TAIPEI -- Political tensions have decimated tech-sector investment between the U.S. and China as the world's two biggest economies attempt to decouple their supply chains, according to a recent report.
Between 2016 and 2020, overall direct investment between the two countries fell 75% from $62 billion to $16 billion, with the tech sector alone plunging 96% over the period, according to Bain and Co.'s latest annual technology report released on Monday.
Investments from China to the U.S. fell much more steeply than those in the opposite direction due to Washington's crackdown on Chinese companies creating geopolitical uncertainties for businesses, Anne Hoecker, the partner with Bain & Co. who led the research, told Nikkei Asia.
"The business environment for Chinese companies in the U.S. was probably a little bit less secure than it was before, and they [China] just turned their focus to investments in Europe and Africa," said Hoecker, who specializes in technology and semiconductor practices.
Chinese overall direct investment to the U.S. dwindled to just $7.2 billion in 2020 from $48.5 billion in 2016. U.S. investment in China dropped 35% to $8.69 billion over the same period. The decline was steepest in technology, real estate and health care-related fields, the data from the U.S.-China Investment Hub showed.
Several major economies are investing more than ever in their own technology and supply chain independence, Hoecker said, which was not a key issue just a few years ago, when the main theme for U.S. business leaders was how to access the Chinese market.
Hoecker said the supply chain disruptions brought by COVID-19 and the unprecedented semiconductor shortage have added fuel to this trend, making tech decoupling an issue for economies beyond the U.S. and China.
The Bain report comes a little over a week after U.S. President Joe Biden's second call to Chinese President Xi Jinping, a 90-minute conversation on Sept. 9. Despite the talks, tensions between the two countries have shown few signs of improving since Biden took office in January.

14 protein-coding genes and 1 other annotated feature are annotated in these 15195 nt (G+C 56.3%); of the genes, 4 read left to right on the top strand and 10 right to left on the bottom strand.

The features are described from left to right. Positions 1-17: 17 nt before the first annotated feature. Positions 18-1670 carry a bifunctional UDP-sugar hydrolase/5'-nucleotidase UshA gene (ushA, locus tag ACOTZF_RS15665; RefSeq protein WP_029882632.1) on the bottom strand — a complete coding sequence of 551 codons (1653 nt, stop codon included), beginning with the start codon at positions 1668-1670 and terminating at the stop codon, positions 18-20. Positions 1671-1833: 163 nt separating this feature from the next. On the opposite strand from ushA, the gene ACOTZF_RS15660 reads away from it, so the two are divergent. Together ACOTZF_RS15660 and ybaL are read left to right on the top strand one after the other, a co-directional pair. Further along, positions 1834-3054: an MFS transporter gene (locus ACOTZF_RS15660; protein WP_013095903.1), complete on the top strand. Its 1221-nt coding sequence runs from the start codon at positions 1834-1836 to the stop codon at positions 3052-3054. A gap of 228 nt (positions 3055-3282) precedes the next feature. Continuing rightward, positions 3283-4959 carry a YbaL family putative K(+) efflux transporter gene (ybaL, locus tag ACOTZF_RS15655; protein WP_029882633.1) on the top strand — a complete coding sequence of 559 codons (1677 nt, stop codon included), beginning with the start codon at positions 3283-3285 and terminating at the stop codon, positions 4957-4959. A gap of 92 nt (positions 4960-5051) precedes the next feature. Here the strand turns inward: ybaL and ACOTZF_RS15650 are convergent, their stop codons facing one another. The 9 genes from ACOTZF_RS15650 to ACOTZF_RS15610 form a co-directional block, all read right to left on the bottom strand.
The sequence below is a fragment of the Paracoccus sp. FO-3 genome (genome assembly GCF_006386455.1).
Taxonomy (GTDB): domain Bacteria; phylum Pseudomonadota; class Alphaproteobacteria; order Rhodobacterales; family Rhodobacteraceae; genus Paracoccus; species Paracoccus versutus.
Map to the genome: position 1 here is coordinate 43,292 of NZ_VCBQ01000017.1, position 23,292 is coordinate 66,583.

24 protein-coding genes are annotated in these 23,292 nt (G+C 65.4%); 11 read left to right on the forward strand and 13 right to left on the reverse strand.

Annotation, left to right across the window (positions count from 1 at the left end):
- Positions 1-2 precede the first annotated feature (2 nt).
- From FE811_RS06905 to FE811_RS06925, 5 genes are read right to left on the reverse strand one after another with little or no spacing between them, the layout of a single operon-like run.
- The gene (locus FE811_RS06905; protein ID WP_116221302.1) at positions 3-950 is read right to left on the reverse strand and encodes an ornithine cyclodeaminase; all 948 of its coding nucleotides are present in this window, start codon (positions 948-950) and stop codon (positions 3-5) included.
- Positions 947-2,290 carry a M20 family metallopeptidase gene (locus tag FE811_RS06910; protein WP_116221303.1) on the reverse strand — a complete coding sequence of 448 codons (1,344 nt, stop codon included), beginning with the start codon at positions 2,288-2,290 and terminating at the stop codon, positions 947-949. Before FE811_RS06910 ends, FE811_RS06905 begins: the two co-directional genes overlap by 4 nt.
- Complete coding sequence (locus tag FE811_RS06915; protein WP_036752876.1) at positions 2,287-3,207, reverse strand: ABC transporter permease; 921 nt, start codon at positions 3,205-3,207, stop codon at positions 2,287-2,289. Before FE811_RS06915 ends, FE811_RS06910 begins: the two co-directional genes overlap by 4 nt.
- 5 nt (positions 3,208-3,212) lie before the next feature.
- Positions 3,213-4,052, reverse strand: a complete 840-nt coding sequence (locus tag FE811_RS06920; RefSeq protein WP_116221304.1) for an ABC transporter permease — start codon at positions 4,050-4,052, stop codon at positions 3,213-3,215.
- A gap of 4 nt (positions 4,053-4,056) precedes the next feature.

Trade practices and technological competition remain two key points of contention between the two global powers.
The U.S. blacklisted 168 Chinese companies, excluding Huawei and its dozens of affiliates, between 2018 and April this year, according to an earlier Nikkei Asia analysis, most of them technology related.
Washington's crackdown on Chinese tech champion Huawei Technologies, meanwhile, has prompted a nationwide effort in China to build a complete domestic semiconductor supply chain, from chip designs and materials to production equipment to chip manufacturing.
The current global chip shortage has further spurred major economies to build up their own supply chains and bring more vital semiconductor production onshore for both economic and national security reasons.
New regional supply chains began cropping up outside of China less than 1,000 days after Washington imposed its first wave of punitive tariffs on Chinese imports in 2018, as companies began to view decoupling as an irreversible trend. American tech giants like Apple, Google, Amazon, and Microsoft have all asked suppliers to build capacity outside of China due to the geopolitical uncertainty.
Bain's Hoecker said the decoupling trend is here to stay, but added that it will be a very long process and it is unlikely that supply chains will be fully separated.
The report said there are "massive" uncertainties ahead and business leaders must be able to navigate geopolitical risks, plan cautiously and invest more resources into boosting government relations and global trade teams.
Companies will also have to understand the particular "pinch points" of their supply chains -- where they are reliant on a country or a single source of supplier -- and try to qualify new suppliers to add resiliency and regularly review their long-term plans, Hoecker added.